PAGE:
Additionally, we explored the predictive values of AMH and AFC for clinical outcomes when they were discrepant. Given the association between the COS protocols and the clinical outcomes found in our cohort, Propensity score matching (PSM) analysis was used to minimize selection bias and increase comparability between Group 2 and Group 3. PSM was performed using a logistic regression model. The maternal age, body mass index (BMI), the number of embryos transferred as well as ovarian stimulation protocol were included in the PSM model. Patients in Group 2 were matched (1:1) to corresponding patients in Group 3 with the closest propensity score (nearest neighbor matching).

All significance tests were 2-tailed and P < 0.05 was considered statistically significant.

Results

Characteristics of the enrolled participants

The demographic characteristics of women in four groups were summarized in Table 1. A total of 17,958 women (93.4%) had concordant AFC and AMH concentrations, of which 17,504 (91.0%) had normal AMH and AFC, and 454 (2.4%) had low AMH and AFC. A total of 1281women (6.6%) had discordant AFC and AMH, of which 835 women (4.3%) had low AMH and normal AFC (Group 2), while 446 women (2.3%) had low AFC and normal AMH (Group 3).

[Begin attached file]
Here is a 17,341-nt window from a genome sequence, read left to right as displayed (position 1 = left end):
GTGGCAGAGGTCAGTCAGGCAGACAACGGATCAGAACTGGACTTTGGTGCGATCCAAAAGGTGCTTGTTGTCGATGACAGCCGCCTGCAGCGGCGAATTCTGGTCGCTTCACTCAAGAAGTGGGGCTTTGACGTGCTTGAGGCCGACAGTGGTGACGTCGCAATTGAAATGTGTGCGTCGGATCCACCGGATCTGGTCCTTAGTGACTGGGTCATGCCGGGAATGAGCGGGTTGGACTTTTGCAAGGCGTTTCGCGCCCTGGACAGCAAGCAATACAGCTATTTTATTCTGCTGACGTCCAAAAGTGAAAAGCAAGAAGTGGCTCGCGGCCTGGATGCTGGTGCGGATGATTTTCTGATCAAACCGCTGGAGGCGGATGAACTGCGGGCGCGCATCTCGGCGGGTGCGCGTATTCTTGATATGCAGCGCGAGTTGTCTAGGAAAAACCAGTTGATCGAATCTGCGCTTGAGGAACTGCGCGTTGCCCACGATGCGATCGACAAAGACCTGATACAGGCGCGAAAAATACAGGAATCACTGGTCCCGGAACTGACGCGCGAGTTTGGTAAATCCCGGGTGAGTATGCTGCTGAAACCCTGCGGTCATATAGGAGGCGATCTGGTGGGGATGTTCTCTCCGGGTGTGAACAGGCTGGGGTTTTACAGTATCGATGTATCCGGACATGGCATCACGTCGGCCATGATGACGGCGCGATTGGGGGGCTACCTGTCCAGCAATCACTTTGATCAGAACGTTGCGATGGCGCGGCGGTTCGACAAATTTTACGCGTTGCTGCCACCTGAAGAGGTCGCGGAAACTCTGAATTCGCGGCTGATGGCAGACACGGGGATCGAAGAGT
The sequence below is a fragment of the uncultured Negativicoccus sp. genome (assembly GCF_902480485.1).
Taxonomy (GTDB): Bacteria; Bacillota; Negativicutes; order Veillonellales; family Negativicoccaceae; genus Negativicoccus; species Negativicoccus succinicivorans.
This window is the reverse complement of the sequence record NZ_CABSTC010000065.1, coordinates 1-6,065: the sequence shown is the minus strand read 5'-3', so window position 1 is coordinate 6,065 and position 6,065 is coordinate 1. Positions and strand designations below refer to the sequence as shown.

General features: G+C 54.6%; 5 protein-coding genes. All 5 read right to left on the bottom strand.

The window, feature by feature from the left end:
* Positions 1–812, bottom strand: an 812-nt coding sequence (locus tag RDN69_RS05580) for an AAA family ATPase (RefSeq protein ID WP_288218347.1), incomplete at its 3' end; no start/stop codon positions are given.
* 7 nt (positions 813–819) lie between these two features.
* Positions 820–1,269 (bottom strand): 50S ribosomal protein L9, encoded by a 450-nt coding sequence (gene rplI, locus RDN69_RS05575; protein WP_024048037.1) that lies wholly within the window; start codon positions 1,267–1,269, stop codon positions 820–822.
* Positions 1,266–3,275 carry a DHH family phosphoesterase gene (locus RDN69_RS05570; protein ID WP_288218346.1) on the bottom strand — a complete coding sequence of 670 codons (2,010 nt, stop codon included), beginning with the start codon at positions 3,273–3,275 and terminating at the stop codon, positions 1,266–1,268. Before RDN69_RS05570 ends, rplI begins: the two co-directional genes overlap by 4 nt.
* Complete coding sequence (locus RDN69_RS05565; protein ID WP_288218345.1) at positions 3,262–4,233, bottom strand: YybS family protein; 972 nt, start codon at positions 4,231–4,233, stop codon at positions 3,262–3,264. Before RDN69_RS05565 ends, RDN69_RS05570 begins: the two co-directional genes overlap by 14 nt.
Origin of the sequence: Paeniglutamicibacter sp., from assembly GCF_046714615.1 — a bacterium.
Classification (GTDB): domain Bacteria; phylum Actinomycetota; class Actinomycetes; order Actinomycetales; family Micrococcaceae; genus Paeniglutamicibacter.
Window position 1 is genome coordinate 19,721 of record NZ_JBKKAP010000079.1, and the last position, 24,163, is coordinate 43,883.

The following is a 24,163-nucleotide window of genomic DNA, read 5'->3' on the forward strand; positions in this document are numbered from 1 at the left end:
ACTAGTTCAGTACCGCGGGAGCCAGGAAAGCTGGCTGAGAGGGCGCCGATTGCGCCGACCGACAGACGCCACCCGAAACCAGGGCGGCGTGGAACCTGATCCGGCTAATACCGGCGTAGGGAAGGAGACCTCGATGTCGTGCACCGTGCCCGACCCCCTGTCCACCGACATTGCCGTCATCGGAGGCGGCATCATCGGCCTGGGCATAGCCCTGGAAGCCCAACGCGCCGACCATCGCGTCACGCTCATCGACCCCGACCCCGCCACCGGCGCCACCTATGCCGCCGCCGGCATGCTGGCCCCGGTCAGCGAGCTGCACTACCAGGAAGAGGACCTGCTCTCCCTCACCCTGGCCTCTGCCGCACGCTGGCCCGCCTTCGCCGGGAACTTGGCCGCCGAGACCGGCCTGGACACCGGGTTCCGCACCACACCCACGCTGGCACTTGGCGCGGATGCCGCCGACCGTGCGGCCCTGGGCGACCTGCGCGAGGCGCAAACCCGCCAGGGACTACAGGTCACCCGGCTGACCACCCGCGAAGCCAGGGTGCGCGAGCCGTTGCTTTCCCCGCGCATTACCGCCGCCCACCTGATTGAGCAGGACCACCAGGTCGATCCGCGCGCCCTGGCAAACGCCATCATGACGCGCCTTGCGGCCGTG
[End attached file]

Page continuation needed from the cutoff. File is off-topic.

Table 1 Demographic characteristics of women in the four groups

Analysis of the baseline characteristics of the four groups revealed statistically significant differences (p < 0.001) for age, BMI, AMH, AFC, FSH, infertility diagnosis and infertility etiology (Table 1). The patients in Group 1 were younger and had a higher proportion of primary infertility compared to the other three groups. Women in Group 2 had higher BMI than other groups. AMH and AFC gradually decreased, and FSH gradually increased from Group 1 to Group 2 or Group 3 and to Group 4. Duration of infertility was similar in the four groups (no significant differences between groups after Bonferroni correction). The main cause of infertility in Group 2, 3 and 4 was diminished ovarian reserve, while women in Group 1 were mainly due to tubal factors. In the women with discordant AMH and AFC (Group 2 and Group 3), age, FSH, duration of infertility, infertility diagnosis and etiology were comparable (Table 1).

Cycle characteristics and ART outcomes in the total study population